The following poem, The Lost Ranch Revival, is written by Brad Curtis. It tells the story of a cowboy, similar to the prophet Jonah, who runs from his boss’ assignment. You can find this and other poems in his book of Christian cowboy poems, He Holds the Reigns.

The Last Ranch Revival

Sittin’ in the bunkhouse,

Boss came walkin’ in.

Said, Jon your horse is saddled,

Waitin’ in the pen.

Ride over to the Lost Ranch,

We need help gatherin’ cows.

Jon said, You know them boys,

All they do is carouse.

As Jon walked out thinkin’,

Hope that hoss is slow

To ride over,

I sure don’t want to go.

The Lost Ranch was the worst,

Nothin’ but sorry hands.

Only thing they were good for,

Was changin’ cow’s brands.

Rustlers and cutthroats,

Every last one.

They’re all at the Lost Ranch,

Because they’re on the run.

Jon rode out of the gate,

Over the first mountaintop.

Out of the Boss’s sight,

He wasn’t going to stop.

The Lost Ranch was west,

Turned his pony east on the trail.

As hard as he could ride,

Givin’ the spurs to his ol’ broomtail.

Then the  storm hit,

Sand blowin’ from the east.

Felt like he was in the belly,

Of some giant wild beast.

This storm was blindin’,

The trail was a haze.

Seemed to last for weeks,

But it was only three days.

When the storm was over,

Jon’s pony came apart.

Thrown to the ground,

He had a change of heart.

Climbed back in the saddle,

Started headin’ west.

After all when it came to hands,

The Boss knew what was best.

Got to the Lost Ranch,

What a sorry spread.

No grass or water,

Everything was dead.

Lookin’ at them boys said,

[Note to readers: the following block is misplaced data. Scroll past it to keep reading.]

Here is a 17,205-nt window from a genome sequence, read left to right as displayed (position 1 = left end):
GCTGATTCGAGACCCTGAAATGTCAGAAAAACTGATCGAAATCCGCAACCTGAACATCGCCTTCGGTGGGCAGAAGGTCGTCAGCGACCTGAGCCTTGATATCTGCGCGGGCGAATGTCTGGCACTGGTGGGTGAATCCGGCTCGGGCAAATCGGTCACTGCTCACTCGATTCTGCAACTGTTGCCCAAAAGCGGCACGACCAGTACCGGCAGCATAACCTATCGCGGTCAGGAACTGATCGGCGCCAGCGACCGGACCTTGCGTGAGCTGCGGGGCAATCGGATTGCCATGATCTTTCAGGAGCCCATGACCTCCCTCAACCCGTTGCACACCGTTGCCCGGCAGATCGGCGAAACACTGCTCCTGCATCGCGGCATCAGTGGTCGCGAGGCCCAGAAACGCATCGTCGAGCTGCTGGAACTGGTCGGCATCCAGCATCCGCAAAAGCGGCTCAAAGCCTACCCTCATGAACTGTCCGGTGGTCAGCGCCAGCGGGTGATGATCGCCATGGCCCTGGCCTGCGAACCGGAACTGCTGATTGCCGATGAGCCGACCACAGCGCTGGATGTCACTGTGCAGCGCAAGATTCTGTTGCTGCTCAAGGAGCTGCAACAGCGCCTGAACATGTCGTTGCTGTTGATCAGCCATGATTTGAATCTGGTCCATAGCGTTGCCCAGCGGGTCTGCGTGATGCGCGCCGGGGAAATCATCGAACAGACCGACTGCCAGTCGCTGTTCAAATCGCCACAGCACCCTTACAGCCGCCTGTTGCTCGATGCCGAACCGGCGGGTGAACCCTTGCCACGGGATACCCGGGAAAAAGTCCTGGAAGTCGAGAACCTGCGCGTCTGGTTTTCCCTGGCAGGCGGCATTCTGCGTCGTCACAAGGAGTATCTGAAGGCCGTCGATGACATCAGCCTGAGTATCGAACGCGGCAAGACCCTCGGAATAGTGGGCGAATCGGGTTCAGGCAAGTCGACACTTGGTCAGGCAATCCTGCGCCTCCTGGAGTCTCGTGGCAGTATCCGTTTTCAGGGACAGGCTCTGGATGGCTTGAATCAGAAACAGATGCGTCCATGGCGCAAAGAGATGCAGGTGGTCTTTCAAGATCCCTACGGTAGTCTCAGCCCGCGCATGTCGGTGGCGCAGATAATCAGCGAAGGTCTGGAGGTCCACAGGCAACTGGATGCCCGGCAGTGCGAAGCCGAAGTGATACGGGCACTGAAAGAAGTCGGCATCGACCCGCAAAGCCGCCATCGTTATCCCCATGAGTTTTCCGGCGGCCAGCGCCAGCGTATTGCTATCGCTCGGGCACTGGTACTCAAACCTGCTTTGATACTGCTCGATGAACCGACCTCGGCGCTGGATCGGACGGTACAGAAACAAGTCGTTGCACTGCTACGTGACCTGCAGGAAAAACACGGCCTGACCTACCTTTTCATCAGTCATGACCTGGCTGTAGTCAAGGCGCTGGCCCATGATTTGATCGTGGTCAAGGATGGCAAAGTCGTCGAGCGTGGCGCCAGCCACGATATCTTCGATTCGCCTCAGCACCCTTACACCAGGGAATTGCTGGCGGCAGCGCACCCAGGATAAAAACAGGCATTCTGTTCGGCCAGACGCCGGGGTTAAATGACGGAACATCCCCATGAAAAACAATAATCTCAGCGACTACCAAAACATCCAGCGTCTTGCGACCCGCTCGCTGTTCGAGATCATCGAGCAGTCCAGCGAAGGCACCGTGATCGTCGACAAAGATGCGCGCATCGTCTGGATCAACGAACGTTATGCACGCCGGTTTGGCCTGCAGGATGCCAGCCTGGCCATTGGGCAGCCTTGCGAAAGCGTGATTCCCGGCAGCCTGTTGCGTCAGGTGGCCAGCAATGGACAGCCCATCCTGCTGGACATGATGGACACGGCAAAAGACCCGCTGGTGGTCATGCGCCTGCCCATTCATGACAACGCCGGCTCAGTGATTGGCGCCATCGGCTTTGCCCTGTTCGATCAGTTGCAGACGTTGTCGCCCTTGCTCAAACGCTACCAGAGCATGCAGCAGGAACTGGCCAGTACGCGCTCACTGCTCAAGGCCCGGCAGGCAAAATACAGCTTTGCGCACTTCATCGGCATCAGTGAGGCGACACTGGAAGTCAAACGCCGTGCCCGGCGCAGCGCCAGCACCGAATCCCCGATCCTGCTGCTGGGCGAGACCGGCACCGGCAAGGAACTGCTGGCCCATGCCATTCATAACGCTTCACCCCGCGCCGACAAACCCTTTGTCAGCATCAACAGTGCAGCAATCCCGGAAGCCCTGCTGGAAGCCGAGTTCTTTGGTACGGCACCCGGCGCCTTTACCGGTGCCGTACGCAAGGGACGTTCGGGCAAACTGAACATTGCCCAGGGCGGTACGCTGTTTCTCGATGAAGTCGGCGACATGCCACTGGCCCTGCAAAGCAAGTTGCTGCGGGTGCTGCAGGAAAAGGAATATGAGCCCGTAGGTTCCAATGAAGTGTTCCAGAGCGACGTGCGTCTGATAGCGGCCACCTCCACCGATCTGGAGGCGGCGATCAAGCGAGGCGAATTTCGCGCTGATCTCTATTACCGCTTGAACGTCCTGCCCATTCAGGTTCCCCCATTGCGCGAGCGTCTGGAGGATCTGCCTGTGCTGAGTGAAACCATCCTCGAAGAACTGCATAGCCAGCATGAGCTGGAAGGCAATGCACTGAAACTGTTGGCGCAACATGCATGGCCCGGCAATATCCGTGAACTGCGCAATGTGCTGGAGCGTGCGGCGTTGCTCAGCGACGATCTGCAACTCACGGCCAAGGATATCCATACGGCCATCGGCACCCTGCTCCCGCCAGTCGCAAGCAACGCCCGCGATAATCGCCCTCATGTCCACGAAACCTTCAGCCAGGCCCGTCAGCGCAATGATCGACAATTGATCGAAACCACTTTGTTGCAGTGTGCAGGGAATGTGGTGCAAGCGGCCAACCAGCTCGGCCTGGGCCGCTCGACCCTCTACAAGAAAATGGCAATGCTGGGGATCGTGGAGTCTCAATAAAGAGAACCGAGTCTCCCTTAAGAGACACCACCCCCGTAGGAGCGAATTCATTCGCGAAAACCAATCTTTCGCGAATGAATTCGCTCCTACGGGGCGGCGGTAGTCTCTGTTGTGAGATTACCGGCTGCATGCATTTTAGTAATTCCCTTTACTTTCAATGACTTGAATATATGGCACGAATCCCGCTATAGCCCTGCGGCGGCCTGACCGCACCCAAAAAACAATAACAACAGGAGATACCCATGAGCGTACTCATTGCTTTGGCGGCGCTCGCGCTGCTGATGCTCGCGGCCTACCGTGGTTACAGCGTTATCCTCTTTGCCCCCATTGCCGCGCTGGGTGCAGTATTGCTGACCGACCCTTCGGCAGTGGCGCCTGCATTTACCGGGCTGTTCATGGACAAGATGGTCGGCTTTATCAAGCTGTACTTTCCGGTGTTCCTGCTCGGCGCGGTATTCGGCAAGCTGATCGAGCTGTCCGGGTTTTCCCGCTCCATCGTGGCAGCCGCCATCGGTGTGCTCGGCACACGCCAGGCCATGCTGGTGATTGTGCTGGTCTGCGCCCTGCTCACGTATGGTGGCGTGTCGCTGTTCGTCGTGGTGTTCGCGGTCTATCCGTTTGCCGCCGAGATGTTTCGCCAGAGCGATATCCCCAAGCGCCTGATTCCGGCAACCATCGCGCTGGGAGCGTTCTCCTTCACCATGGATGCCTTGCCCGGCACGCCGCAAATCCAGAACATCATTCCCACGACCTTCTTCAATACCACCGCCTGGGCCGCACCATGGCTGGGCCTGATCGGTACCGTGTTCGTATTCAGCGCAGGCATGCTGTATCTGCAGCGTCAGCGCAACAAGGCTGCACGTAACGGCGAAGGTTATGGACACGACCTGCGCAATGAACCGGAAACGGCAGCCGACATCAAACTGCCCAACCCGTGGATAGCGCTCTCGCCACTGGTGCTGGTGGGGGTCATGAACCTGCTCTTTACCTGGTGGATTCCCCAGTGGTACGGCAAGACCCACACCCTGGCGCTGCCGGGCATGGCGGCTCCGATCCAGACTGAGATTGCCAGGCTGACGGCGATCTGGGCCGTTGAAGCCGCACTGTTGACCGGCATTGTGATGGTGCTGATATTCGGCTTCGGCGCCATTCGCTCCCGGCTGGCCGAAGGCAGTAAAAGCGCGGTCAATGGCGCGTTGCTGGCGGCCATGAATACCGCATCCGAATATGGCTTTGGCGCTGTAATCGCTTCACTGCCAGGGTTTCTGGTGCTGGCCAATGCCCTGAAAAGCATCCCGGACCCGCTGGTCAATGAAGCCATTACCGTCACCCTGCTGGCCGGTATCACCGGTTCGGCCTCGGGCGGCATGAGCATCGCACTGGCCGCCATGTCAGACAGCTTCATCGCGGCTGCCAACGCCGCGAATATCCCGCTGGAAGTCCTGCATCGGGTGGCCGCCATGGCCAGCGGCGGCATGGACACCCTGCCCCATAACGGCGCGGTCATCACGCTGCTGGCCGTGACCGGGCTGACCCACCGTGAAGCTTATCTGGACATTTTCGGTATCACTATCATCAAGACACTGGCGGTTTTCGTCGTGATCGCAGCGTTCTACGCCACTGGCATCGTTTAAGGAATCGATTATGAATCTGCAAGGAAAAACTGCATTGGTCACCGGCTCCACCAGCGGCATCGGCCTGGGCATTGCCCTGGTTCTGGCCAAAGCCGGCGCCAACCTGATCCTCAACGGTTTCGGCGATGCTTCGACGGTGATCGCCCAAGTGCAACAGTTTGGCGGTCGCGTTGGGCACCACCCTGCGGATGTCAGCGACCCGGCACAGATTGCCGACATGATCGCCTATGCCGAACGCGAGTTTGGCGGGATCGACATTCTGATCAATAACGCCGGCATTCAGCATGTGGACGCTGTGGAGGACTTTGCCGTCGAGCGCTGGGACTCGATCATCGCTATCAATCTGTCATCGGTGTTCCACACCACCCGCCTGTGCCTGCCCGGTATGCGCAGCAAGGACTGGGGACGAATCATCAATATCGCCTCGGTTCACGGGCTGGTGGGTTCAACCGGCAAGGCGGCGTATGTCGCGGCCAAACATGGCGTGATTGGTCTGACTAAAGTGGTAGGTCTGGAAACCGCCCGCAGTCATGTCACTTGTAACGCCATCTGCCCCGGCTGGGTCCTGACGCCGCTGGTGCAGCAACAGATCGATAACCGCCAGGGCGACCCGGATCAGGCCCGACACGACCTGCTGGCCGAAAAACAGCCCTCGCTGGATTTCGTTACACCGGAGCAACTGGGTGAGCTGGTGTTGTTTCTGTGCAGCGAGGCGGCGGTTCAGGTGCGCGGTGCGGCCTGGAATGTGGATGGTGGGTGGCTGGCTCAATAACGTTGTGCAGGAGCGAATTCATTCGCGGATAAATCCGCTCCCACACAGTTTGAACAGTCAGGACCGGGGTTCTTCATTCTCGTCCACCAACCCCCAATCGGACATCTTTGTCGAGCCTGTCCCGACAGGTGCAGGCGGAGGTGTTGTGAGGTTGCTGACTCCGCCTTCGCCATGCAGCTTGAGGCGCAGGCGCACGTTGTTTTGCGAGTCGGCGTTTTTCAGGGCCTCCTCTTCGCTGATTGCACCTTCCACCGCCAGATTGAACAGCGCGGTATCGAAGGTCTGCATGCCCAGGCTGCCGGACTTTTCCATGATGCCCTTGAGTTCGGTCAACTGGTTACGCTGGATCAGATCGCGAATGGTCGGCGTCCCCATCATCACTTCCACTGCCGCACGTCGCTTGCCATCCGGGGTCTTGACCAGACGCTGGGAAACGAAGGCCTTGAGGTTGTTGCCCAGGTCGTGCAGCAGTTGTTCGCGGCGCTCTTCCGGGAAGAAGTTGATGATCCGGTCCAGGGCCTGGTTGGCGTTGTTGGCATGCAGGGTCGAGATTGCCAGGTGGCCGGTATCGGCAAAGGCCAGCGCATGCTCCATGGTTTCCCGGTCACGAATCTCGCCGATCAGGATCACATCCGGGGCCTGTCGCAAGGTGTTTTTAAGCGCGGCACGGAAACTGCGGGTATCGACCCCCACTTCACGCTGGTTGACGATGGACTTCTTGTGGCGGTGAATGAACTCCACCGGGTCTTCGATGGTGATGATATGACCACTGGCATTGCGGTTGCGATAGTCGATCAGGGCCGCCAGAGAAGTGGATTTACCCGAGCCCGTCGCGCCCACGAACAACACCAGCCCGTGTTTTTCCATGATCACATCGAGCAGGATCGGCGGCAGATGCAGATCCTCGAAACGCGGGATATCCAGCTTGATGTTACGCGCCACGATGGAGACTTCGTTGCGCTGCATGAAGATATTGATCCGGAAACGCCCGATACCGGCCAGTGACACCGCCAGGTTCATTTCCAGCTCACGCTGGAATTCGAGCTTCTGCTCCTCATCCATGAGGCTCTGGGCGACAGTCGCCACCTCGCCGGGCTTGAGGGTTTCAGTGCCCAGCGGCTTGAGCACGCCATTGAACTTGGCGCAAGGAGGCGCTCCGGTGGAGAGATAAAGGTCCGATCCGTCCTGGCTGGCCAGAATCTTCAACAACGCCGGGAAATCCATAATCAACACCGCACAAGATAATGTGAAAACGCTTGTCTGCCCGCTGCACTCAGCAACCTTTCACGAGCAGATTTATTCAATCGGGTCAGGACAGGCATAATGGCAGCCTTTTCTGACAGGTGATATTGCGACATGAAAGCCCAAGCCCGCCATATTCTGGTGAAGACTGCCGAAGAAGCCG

My Boss is gatherin’ strays.

If you’ll ride for The Brand,

He’ll forgive your sinful ways.

One by one they saddled up.

Said, Jon we’re tired of this place.

We’d like to meet your Boss

And thank Him for His grace.

Jonah 3:1-2

If we remember the story of Jonah, we remember Jonah ran the opposite direction when God told him to go to Ninevah, that wicked capital of the Assyrians, and preach repentance.

After spending three days in the belly of a large fish, however, Jonah realized there is nowhere we can run from God’s presence. Once the fish spewed Jonah ashore, the prophet headed to Ninevah.

Like Jonah, we sometimes run from the assignments God gives us. There are as many different reasons for our disobedience as there are different people. Jonah’s main reason for running was because he didn’t want the Ninevahites to be saved. They were wicked. In his limited selfish human mind, Jonah believed they deserved God’s wrath.

Just as that is not a decision for us to make, it wasn’t a decision for Jonah to make either. God eventually punished Ninevah, but in his timing. Not Jonah’s.

Thankfully, God is in the business of grace, forgiveness, redemption, and restoration. I am eternally grateful for his mercies, which are new every morning.

All of us deserve God’s wrath. Apart from a saving relationship with Jesus Christ as our LORD and Savior, we each face separation from God.

Do you have a favorite cowboy poem, or is this your first introduction to the form?

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The Lord gave this message to Jonah son of Amittai:  “Get up and go to the great city of Nineveh. Announce my judgment against it because I have seen how wicked its people are.”

 But Jonah got up and went in the opposite direction to get away from the Lord. He went down to the port of Joppa, where he found a ship leaving for Tarshish. He bought a ticket and went on board, hoping to escape from the Lord by sailing to Tarshish. Jonah 1:1-3 (NLT)

You can find my February Inspire a Fire post here. Please stop by and read it.

I wish you well.

Sandy